Edward Hopper – An Exhibition @ Grand Palais, Paris 02 December 2012

Nighthawks, 1942

Nighthawks, 1942

I am a hero! Not in a cinematic, Hopper-esque portrayal, calm & melancholic, lonely & sophisticated… more like a defying-the-cold-a-freezing-Sunday-afternoon way, queuing along with several hundred other heroic sufferers outside Grand Palais, secretly or aloud pleading to be (finally!) allowed inside the exhibition of Edward Hopper  [1882 – 1967], one of the most important in Europe this year -still on until 28 January 2013-, not least because it’s the one and only chance for us Europeans to see Hopper’s oeuvre without having to actually travel to the States. Whose popularity has grown stronger in the recent years, judging by the infinite queues and masses of people inside and out of Grand Palais, since last October.

The exhibition follows the artist’s evolution and is divided chronologically into two main parts: the formative years (1900-1924), where Hopper’s work is compared with artists’ that influenced him while visiting Paris but also other main European cultural centres, like London and Amsterdam. Hopper studied under such artists as William Merritt Chase and Robert Henri, also major influences for the aspiring artist.

The second section looks at the art of Hopper’s mature years, from his first paintings where he’d finally reached his personal, distinctive style (House by the Railroad – 1924), to his last works (Two Comedians -1966)… passing through a middle section: his etchings. Hopper discovered etching early on – in 1915 – which was a commercial success and permitted some artistic freedom during the early (struggling) years of his career. It also helped him to become a better painter (the artist’s own words).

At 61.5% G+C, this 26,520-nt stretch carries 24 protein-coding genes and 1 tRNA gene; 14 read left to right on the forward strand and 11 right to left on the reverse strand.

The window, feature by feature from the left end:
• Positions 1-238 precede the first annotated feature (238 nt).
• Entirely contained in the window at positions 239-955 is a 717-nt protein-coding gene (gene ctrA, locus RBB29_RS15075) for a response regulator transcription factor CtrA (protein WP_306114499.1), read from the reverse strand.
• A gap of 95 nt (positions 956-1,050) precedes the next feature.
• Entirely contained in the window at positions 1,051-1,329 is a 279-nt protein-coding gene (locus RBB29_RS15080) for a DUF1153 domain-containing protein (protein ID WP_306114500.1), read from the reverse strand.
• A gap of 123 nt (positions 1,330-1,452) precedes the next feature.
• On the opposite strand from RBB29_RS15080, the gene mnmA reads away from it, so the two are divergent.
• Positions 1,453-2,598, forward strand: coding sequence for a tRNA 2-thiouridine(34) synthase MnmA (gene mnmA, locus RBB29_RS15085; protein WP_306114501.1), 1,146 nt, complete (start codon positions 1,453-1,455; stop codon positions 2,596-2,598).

References to Vermeer or De Chirico, become apparent as you walk through, for it’s Hopper’s manner of positioning his subjects and using light to create this distinctive atmosphere & mood and -at times- surreal strangeness, that captures you. He may well have been inspired by Rembrandt, Manet & Degas but it’s Hopper’s personal style of depicting a solitary quietness and desolation, repeated everywhere: in portraits or landscapes, houses or lighthouses, theatres or cafes, watercolours or oils, that remains with you. That, and the art of making something complex, dark and sophisticated seem rather simple, close, recognisable in an every-day-life sense, establishes the creator of Nighthawks, Chop Suey and Gas, as one of the most important figures in contemporary art.

Paint what you feel. Paint what you see. Paint what is real to you.” Robert Henri

And as a good student, Hopper went from this:

Sailing, 1911

Sailing, 1911

to this:

The Long Leg, 1935

The Long Leg, 1935

to this:

Ground Swell, 1939

Ground Swell, 1939

And these:

Reclining Nude, 1927

Reclining Nude, 1927

Hotel Room, 1931

Hotel Room, 1931

Girlie Show, 1941

Girlie Show, 1941

Jo, his wife, his life long indispensable companion, modeled for almost all of Hopper’s paintings. She lived with him a complicated, one might say toxic life, of almost 40 years and died just 10 months after her husband’s death!

Voila!

Resume: Was the one-and-a-half hours standing outside, in freezing conditions worth it? Verdict: Every icy second of it!

Here, I must mention that we were aided by some ultra fresh, thick and juicy pieces of cake we got on our way to Grand Palais from the best Jewish baker in Paris (Murciano, 14-16, rue des Rosiers)! And super warm clothes…

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7 thoughts on “Edward Hopper – An Exhibition @ Grand Palais, Paris 02 December 2012

    • Indeed! An experience I’ll treasure always. I’ve admired Hopper’s work for many years now so I really feel fortunate. But I had no idea that Hopper had become so popular with Europeans! The queues were unbelievably long, but I think it’s got more to do with marketing!

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